Lloyds Bank orders staff to return to the office ‘at least’ two days a week
Hybrid workers will have to spend at least two days a week in the office, Lloyds Banking Group has told staff, with “card swipe data” used to monitor their return.
Lloyds banking group’s decision to change its working from home policy was announced in a note from chief executive Charlie Nunn yesterday – as first reported by the Financial Times.
Swipe data will be shared with senior leadership teams, and in cases where staff are unwilling to increase the number of days they spend in the office, managers may have “more formal conversations” about their role, according to the note.
“This is about performance, supporting each other and creating equity,” Nunn said in the note. “We want flexible working to be fair, inclusive and productive for all.”
He also confirmed the bank would run pilot schemes in the coming months examining its approach to “compressed working”, in which staff work full-time hours but over fewer days.
The changes will apply to office-based staff working on a hybrid model, with exceptions made for workers with disabilities or long-term health conditions.
The “vast majority” are expected to change by September, although the note said that the bank would be asking colleagues to shift “as soon as they can”.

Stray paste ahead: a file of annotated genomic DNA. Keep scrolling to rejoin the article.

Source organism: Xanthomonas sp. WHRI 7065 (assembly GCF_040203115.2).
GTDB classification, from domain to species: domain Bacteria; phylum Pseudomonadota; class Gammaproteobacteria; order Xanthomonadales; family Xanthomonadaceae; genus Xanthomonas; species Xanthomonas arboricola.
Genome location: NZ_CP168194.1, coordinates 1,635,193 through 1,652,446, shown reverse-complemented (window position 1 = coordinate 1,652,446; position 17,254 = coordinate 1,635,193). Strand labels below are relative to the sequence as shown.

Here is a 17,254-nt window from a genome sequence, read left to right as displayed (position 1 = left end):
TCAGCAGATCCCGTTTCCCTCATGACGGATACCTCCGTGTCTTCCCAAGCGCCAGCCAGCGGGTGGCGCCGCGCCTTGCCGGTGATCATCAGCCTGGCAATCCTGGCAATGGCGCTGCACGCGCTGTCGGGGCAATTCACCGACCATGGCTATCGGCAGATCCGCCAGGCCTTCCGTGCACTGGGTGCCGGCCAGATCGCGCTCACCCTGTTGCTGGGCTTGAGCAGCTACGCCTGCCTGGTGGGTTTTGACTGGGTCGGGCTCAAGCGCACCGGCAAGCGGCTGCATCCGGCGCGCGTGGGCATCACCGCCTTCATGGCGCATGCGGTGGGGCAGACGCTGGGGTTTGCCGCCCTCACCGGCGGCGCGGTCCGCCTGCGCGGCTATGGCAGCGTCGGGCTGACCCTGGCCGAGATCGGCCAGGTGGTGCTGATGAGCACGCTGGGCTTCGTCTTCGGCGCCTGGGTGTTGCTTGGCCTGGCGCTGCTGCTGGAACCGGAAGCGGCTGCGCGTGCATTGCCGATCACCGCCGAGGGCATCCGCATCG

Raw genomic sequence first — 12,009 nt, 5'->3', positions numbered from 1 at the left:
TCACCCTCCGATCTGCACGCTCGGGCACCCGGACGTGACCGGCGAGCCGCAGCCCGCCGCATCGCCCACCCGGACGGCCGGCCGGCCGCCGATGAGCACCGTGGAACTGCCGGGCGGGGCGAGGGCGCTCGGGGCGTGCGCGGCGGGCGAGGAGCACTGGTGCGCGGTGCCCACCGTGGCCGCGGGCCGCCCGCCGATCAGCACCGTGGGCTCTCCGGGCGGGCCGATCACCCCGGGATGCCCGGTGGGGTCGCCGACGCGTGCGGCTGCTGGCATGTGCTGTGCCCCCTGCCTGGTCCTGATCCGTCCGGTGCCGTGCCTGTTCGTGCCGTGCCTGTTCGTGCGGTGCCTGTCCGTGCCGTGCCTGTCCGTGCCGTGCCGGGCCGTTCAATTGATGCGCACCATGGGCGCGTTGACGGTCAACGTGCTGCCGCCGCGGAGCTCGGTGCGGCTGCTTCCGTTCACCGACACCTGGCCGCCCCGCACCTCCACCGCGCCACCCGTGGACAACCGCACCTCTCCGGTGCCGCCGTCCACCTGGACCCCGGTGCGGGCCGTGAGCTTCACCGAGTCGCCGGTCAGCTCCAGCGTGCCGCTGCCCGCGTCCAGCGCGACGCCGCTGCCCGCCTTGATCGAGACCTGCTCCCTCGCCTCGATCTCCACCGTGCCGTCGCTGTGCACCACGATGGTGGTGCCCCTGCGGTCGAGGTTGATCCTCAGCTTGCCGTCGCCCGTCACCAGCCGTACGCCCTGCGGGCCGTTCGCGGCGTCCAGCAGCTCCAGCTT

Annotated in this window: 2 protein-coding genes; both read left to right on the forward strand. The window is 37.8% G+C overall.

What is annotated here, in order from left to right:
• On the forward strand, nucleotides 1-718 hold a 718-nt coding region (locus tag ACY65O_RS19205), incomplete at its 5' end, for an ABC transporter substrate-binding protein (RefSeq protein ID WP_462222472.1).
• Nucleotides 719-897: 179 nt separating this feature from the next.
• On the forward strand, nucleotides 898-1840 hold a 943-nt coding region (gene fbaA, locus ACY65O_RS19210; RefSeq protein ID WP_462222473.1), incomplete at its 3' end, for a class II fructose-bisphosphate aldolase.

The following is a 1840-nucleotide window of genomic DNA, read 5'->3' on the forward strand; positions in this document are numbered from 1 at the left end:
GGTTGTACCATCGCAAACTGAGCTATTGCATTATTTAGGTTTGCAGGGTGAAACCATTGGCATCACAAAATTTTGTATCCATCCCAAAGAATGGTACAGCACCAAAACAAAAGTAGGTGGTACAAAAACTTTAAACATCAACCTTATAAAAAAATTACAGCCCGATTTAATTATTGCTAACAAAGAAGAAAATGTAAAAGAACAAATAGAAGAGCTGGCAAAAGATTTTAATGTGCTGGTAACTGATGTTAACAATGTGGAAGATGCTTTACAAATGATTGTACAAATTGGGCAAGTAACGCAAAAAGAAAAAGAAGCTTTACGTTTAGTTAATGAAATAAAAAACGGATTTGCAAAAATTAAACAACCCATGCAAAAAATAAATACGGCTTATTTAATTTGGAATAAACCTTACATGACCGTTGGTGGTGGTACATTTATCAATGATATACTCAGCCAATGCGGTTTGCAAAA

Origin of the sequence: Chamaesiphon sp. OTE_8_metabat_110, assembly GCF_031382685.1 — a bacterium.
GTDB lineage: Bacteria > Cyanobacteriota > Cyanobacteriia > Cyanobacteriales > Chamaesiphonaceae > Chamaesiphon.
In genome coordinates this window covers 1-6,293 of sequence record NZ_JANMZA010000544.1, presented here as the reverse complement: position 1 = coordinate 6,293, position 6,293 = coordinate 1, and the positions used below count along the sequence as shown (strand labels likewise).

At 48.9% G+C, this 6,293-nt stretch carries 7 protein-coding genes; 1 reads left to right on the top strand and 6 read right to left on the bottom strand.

Posts on Lloyds’ internal messaging boards reveal thousands of responses, with some staff voicing frustration over the cost of commuting, worries that it will advantage those with shorter journeys to work and the expectation that staff should spend at least two days in an office even if their team is spread geographically.
Lloyds argued that the announcement “brings clarity on our hybrid approach moving forward and will enable us to continue to best meet the evolving needs of our customers”, and that its hybrid approach to work had been in place since 2021.
The bank is the latest financial institution to demand employees work back in the office at least a few days a week.
BNY Mellon warned employees they may face “correction action” if they do not return to the office, a move that has been met with a mixed reception from the bank’s staff, according to the Sunday Times.
In a message entitled ‘Working Together’ sent to employees on 30 March, senior executive vice president Roman Regelman said “the number of days flex employees are expected to be in the office will change to a minimum of three days per week. Those who are not adhering to the three-day policy are subject to corrective action.”